Religion is not going away and its power cannot be diminished by government control. But can’t we—via education and argument—find ways to socially discourage religions that claim to have “the truth” and that try to convert others to their beliefs? Couldn’t we find ways to urge all of our citizens, whatever their religious beliefs, to admit that each religion or faith is just one of many equally valid paths to God and ways to live in the world?”
1. The recent wave of bestselling anti-religion books by Richard Dawkins, Sam Harris, Daniel Dennett, and Christopher Hitchens do not recommend that religion be outlawed, but only because they don’t think that strategy is workable. Their main hope is for religion to be so strongly condemned, ridiculed, and formally privatized that it becomes weakened and marginalized.” 2. Alister McGrath, The Twilight of Atheism: The Rise and Fall of Disbelief in the Modern World (Oxford University Press, 2004), p. 230. See also pp. 187, 235. 3. Many prominent thinkers in the mid-twentieth century believed that by the time their grandchildren were their age most religions would have waned or died out. As an example, an anthropologist could write in 1966: “The evolutionary future of religion is extinction…. Belief in supernatural powers is doomed to die out, all over the world, as the result of the increasing adequacy and diffusion of scientific knowledge.” A. F. C. Wallace, Religion: An Anthropological View (Random House, 1966), p. 265.”
Jose is the Founder of JesusCentric. He recently celebrated the birth of his first child. He's the Director of Marketing of an agency and an Entrepreneur at heart. Currently residing in South Florida, he attends The Assembly of God, where he was ordained a Deacon.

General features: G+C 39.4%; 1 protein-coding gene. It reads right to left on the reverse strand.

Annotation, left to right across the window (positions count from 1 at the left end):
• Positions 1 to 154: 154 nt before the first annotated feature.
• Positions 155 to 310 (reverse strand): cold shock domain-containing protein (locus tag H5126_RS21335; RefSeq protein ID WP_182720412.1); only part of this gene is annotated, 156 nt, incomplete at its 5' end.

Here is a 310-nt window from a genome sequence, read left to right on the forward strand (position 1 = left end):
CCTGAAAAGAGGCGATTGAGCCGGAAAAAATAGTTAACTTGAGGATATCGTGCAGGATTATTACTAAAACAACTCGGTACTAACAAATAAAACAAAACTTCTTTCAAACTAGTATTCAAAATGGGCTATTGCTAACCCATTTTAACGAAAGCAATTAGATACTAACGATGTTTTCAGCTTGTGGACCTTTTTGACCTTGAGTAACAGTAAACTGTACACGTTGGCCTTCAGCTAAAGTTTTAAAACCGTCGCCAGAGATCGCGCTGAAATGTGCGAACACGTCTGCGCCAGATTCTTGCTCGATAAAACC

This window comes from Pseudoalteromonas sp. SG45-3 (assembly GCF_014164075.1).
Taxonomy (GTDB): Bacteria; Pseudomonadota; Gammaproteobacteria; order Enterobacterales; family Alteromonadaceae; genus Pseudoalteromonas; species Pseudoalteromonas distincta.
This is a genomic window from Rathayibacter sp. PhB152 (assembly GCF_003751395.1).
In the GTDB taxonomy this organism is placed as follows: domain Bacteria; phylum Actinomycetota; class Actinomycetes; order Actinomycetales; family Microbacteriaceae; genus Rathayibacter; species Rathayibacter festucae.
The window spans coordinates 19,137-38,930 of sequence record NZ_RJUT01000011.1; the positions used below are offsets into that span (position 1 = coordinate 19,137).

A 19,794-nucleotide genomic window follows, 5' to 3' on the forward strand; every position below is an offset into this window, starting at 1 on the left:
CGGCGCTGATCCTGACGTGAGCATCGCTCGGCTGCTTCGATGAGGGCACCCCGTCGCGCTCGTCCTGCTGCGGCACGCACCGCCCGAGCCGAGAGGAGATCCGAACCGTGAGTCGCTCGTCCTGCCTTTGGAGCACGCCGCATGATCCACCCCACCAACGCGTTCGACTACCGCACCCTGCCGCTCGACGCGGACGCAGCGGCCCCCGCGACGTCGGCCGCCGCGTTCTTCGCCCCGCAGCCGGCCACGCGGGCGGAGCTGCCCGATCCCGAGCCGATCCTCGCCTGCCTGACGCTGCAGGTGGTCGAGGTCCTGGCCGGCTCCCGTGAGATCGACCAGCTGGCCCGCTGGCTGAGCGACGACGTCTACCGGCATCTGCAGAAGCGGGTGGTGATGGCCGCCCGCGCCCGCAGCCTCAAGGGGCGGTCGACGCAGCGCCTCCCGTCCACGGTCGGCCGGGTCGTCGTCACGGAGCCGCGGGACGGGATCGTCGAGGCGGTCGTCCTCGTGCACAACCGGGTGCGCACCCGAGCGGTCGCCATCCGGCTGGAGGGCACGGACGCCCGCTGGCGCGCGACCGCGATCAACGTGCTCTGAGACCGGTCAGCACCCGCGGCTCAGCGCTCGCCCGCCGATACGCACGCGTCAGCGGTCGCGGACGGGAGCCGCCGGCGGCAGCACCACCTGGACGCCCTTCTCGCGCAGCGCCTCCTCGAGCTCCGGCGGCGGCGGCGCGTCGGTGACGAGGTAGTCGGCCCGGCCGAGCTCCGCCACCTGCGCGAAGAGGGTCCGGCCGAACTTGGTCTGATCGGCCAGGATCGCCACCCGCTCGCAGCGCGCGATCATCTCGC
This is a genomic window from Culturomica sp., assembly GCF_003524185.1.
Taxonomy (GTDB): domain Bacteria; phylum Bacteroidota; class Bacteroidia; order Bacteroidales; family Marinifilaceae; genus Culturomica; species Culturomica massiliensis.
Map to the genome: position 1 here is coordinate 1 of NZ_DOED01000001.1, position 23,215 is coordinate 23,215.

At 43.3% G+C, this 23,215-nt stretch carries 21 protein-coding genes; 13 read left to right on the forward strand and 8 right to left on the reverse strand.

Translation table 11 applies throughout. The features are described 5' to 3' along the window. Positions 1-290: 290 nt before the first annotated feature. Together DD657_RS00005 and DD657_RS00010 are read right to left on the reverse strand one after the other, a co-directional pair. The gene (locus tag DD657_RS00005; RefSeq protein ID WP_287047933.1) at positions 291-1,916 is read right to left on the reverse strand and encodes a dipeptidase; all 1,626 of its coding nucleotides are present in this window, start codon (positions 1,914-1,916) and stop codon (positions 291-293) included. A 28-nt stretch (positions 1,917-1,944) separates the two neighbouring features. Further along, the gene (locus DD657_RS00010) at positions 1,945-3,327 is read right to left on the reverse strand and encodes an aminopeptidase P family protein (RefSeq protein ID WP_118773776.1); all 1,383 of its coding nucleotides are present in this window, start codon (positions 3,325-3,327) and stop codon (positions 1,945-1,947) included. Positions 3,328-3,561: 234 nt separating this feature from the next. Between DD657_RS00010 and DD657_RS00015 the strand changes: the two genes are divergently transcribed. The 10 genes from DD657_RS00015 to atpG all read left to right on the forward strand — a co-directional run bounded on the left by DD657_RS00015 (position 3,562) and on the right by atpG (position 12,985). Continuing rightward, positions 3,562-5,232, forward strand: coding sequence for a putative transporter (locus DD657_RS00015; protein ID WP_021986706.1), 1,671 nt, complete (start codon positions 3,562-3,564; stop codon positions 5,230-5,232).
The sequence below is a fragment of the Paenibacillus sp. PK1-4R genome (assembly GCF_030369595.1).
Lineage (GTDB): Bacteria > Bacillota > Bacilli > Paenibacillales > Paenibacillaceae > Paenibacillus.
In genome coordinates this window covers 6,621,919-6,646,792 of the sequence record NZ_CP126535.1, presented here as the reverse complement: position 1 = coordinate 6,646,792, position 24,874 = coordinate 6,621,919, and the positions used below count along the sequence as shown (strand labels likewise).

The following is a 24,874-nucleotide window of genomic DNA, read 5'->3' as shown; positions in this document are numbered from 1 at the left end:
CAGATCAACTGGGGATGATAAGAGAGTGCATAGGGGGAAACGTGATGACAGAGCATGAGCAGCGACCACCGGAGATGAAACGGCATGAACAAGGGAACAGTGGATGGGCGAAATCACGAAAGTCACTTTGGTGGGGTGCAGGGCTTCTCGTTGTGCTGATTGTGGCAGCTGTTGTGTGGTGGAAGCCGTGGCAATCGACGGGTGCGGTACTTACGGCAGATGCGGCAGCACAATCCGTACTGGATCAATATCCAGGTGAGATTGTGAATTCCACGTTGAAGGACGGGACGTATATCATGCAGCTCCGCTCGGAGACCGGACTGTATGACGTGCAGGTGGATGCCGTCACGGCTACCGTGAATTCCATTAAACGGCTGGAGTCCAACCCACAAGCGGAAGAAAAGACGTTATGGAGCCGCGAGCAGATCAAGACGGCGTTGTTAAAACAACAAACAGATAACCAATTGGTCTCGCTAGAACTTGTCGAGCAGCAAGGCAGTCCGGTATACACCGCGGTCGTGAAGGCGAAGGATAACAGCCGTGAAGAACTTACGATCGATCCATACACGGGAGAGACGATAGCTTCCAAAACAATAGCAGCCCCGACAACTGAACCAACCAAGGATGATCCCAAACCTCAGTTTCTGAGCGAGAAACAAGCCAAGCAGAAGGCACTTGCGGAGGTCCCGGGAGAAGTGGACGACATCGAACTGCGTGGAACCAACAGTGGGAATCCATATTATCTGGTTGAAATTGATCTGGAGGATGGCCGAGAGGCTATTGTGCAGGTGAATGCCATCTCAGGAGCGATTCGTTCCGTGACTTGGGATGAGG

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How can there be just one true faith? Don't all roads lead to heaven? And how can you assume one specific religion is true and all others are false? If you're in your early twenties like I am, I'm sure you've dealt with some of these questions. What makes Christianity, my religion true? How can I be certain I am not going to run into Buddha in "heaven" or anyone else for that matter? In my pursuits for answers, I found something extremely peculiar. Everyone thinks he or she holds an exclusive truth. If Christians are right about Jesus being God, then Muslims and Jews fail in a serious way to love God as God really is, but if Muslims and Jews are right that Jesus is not God but rather a teacher or prophet, then Christians fail in a serious way to love God as God really is.” The bottom line was—we can't all be equally right about the nature of God. Many then chose to follow their own ways, some insist that what matters is to believe in God and to be a loving person yourself. To insist that one faith has a better grasp of the truth than others is intolerant. It is widely believed that one of the main barriers to world peace is religion, and especially the major traditional religions with their exclusive claims to superiority. It may surprise you that though I am a Christian I agree with this. Religion, generally speaking, tends to create a slippery slope in the heart. Each religion informs its followers that they have “the truth,” and this naturally leads them to feel superior to those with differing beliefs. Also, a religion tells its followers that they are saved and connected to God by devotedly performing that truth. This moves them to separate from those who are less devoted and pure in life. Therefore, it is easy for one religious group to stereotype and caricature other ones. Once this situation exists it can easily spiral down into the marginalization of others or even to active oppression, abuse, or violence against them. Once we recognize how religion erodes peace on earth, what can we do about it? There are three approaches that civic and cultural leaders around the world are using to address the divisiveness of religion. There are calls to outlaw religion, condemn religion, or at least to radically privatize it(1). Many people are investing great hope in them. Unfortunately, I don’t believe any of them will be effective. Indeed, I’m afraid they will only aggravate the situation.